The Staycation Express will return to the Settle to Carlisle line this summer with an InterCity125 dining train, a longer route and a new timetable

The operators of the 'Staycation Express' rail services on the Settle to Carlisle line have revealed an expanded programme this summer following the success of their inaugural season.

Ribblehead Viaduct is one of the big draws for passengers
Ribblehead Viaduct is one of the big draws for passengers

The Staycation Express - a subsidy of Crewe-based parent company Rail Charter Services, which focuses on high-end steam tours - began as an experiment in July 2020 to take advantage of increased visitor numbers in the Yorkshire Dales following the first wave of the pandemic.

It was so well-received that its owners have now committed to a revised timetable and a longer route for 2021 and have even sourced their own InterCity125 locomotive and carriages last used on the Great Western Railway between London and Cornwall to run the services.

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Director Adrian Quine told the Yorkshire Post exclusively that the new train will be the only remaining InterCity125 in Britain to retain its kitchen and buffet car., meaning that passengers on the Settle to Carlisle line will be able to experience the first dining train that has traversed the scenic route since 1975.

Settle Station will be one of the calling points

Staycation Express services using the new train - which will be painted in a classic racing green livery to blend in with its surroundings - begin in July and run until early September, with directors considering extending the season to include October half-term and the Christmas holidays this year.

Last summer a shuttle ran, but now the 125 - travelling at a more sedate 60mph - will operate along the full length of the route between Skipton and Carlisle, with stops at Settle and Appleby.

Flexible ticketing arrangements mean travellers can 'mix and match' with Northern's regular timetabled services if they wish to use smaller stations such as Dent or Ribblehead, and customers are encouraged to arrive at Skipton by train from Leeds, Bradford or York using a special extended ticket.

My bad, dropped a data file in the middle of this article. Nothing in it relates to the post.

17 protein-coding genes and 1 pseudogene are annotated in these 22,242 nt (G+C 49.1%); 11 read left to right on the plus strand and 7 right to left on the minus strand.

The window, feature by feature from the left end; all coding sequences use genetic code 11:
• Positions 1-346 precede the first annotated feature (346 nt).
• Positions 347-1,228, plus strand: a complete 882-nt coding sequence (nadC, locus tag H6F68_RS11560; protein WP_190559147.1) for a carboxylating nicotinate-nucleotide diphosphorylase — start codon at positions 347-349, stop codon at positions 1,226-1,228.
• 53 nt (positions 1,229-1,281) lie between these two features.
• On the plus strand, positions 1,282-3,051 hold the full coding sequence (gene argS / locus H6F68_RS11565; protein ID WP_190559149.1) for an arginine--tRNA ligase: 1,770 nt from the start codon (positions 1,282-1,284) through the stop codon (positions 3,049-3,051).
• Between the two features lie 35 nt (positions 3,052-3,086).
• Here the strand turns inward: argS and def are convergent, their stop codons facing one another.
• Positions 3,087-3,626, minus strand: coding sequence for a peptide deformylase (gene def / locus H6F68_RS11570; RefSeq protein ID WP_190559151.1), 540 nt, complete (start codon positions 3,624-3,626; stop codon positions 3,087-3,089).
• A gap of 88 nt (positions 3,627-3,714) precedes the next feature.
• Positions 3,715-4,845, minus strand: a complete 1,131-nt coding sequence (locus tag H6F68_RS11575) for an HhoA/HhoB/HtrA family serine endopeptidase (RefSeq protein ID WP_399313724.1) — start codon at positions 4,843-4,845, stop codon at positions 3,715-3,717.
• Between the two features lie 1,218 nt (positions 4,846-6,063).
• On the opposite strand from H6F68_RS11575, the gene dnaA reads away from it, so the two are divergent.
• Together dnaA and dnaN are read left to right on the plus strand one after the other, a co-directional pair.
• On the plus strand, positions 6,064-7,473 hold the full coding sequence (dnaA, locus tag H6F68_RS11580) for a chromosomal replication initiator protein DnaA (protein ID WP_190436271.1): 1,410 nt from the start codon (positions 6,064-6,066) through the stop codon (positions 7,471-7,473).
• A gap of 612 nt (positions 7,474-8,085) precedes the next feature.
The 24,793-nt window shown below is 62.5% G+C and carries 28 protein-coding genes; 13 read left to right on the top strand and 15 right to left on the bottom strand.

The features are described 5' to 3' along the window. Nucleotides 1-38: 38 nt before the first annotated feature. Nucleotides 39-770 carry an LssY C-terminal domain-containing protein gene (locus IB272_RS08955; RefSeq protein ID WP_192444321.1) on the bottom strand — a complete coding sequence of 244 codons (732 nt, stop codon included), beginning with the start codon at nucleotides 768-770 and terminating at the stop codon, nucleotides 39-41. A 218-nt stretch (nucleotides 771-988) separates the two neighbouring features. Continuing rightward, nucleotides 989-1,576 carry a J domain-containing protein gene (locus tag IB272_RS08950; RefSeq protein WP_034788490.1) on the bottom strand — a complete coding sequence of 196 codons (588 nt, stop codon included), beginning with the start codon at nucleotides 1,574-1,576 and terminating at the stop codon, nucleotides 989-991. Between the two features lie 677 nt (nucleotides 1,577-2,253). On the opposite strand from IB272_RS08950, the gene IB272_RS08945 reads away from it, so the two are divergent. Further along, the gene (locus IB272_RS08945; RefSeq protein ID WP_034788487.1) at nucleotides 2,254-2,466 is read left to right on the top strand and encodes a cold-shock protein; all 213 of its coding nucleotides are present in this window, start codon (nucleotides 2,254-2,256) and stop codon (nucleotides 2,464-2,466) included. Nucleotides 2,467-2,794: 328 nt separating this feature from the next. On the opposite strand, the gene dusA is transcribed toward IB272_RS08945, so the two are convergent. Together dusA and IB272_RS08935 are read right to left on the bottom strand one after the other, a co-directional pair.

"Last year, we had ordinary stock, but now we have a dedicated InterCity125 that has just come off the lease from Great Western. We have reconfigured it so all the carriages will be first class. They will have large, leather reclining seats, table booths, and perspex screens to create private bays. This is for Covid security, but we will keep them permanently as they create more privacy and a compartment feel which is similar to European trains," said Mr Quine.

Blea Moor signal box is one of the most remote in Britain

"There will be plenty of power points and large windows that line up with the seats. We're not trying to compete with a steam charter, but this is a comfy, luxury train, similar to the sightseeing services that travel through the Alps and the Rockies.

"The kitchen will serve real ale and local produce, it will be a proper buffet car."

The timetable has been tinkered with after lessons were learned last year - Friday journeys have been dropped as they proved unpopular, and Sunday running introduced instead. The shuttle, with its numerous departure times, has been replaced with two daily return trips along the full route between Saturday and Thursday. The new timings give travellers up to two hours in Carlisle or ample time to explore Appleby and take part in an onward tour of the Lake District.

Ticket sales go live this weekend when the new Staycation Express website is launched, with the first train scheduled to depart at 11am on Saturday July 17.

"We may extend the season into late September, but the schedule for our whole company is intensive and it depends on the availability of drivers and crews. We'll see how it goes and then look at potentially running in October and at Christmas too.

"We're working closely with Northern again, they have been very supportive. We have joint ticketing, so you can do one leg on our service and the other with Northern, and there is a fixed price add-on from stations such as Leeds and Bradford to Skipton to take cars off the road.

"We see ourselves as complementary rather than competitive - it's a very different service. Walkers who want to get off at the smaller stations can still use Northern but then come back with us and relax with a gin and tonic!

"Last summer, 90 per cent of our passengers were families and tourists, and many were from the local area and just wanted a day out. With a good on-board service on a lovely line, it becomes a visitor attraction in itself rather than a rail tour."